J Cancer 2019; 10(23):5614-5621. doi:10.7150/jca.35311
The impact of Adult Comorbidity Evaluation-27 on the clinical outcome of elderly nasopharyngeal carcinoma patients treated with chemoradiotherapy or radiotherapy: a matched cohort analysis
1. State Key Laboratory of Oncology in South China, Collaborative Innovation Center for Cancer Medicine, Guangdong Key Laboratory of Nasopharyngeal Carcinoma Diagnosis and Therapy, Sun Yat-sen University Cancer Center, Guangzhou 510060, P. R. China
2. Department of Nasopharyngeal Carcinoma, Sun Yat-Sen University Cancer Center, 651 Dongfeng Road East, Guangzhou 510060, P. R. China
3. Department of Radiotherapy, Affiliated Cancer Hospital & Institute of Guangzhou Medical University, 78 Hengzhigang Road, Guangzhou 510095, P. R. China
4. Cancer Research Institute, Affiliated Cancer Hospital & Institute of Guangzhou Medical University, 78 Hengzhigang Road, Guangzhou 510095, P. R.China
*Yue-Feng Wen, Xue-Song Sun, Li Yuan and Li-Si Zeng contributed equally to this work.
Wen YF, Sun XS, Yuan L, Zeng LS, Guo SS, Liu LT, Lin C, Xie HJ, Liu SL, Li XY, Zhang YB, Huang WJ, Peng HH, Liao ZW, Song XL, Tang QN, Liang YJ, Yan JJ, Yang JH, Yang ZC, Chen QY, Lin XD, Tang LQ, Mai HQ. The impact of Adult Comorbidity Evaluation-27 on the clinical outcome of elderly nasopharyngeal carcinoma patients treated with chemoradiotherapy or radiotherapy: a matched cohort analysis. J Cancer 2019; 10(23):5614-5621. doi:10.7150/jca.35311. Available from http://www.jcancer.org/v10p5614.htm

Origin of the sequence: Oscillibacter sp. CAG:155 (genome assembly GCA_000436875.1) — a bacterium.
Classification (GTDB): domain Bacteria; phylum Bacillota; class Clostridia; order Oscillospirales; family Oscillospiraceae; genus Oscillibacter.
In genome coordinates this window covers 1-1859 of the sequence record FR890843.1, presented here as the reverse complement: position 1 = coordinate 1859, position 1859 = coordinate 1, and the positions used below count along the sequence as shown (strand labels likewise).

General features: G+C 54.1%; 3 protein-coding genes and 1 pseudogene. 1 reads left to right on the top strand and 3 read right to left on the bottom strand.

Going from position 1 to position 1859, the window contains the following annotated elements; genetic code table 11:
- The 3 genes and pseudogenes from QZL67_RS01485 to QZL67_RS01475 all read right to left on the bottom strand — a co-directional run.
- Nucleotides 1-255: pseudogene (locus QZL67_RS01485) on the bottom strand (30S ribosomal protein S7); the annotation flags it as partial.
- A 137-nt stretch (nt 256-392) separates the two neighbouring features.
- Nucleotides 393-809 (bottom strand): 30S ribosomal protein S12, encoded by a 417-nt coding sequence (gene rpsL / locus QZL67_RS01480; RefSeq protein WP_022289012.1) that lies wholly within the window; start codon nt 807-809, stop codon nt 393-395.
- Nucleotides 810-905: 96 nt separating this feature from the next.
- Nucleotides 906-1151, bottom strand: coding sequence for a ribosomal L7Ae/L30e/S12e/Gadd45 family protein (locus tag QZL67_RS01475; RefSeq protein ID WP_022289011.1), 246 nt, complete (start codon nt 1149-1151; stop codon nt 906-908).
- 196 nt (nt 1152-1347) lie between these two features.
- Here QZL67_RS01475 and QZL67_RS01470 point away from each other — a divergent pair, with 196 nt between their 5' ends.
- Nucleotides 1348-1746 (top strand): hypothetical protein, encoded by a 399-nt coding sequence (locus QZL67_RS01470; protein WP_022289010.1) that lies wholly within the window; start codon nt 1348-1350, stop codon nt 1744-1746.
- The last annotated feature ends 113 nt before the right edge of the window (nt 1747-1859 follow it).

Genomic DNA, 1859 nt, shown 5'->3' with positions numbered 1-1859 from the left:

Objectives: To evaluate the prognostic significance of Adult Comorbidity Evaluation-27 (ACE-27) for elderly patients (age ≥70 years) with locoregionally advanced nasopharyngeal carcinoma (NPC) treated with Intensity-Modulated Radiotherapy (IMRT), with or without chemotherapy.
Methods: 206 elderly patients with locoregionally advanced NPC treated from December 2006 to December 2016 were involved into analysis as the training cohort. Besides, a separate cohort of 72 patients from the same cancer center collected between January 2003 and October 2006 served as the validation cohort. By using propensity score matching (PSM), we created a balanced cohort by matching patients who received chemoradiotherapy with patients who received IMRT alone. Treatment toxicities were calculated between CRT and RT groups using the χ2 test. The primary endpoint was cancer-specific survival (CSS). Multivariate analysis was performed to assess the relative risk for each factor by using a Cox's proportional hazards regression model.
Results: The median follow-up was 39.0 months (range = 3-137 months). In the PSM cohort, patients in the CRT group achieved comparable survival compared with patients in the RT group. The 3-year CSS rate was 64.3% and 65.2%, respectively (P =0.764). In multivariate analysis, the addition of chemotherapy to IMRT was not an independent prognostic factor for CSS, whereas a high ACE-27 score was an independent risk factor. In subgroup analysis with ACE-27 score ≥ 2, the 3-year CSS rate was worse in patients from the CRT group (63.5% vs. 46.3%, P = 0.041).
Conclusions: CRT is comparable to IMRT alone for elderly patients with locoregionally advanced NPC. The ACE-27 tool may help to identify high-risk subgroup for poor disease outcome and tailor individualized treatment.
Keywords: Nasopharyngeal carcinoma, Elderly, Chemoradiotherapy, Intensity-modulated radiotherapy, Adult Comorbidity Evaluation-27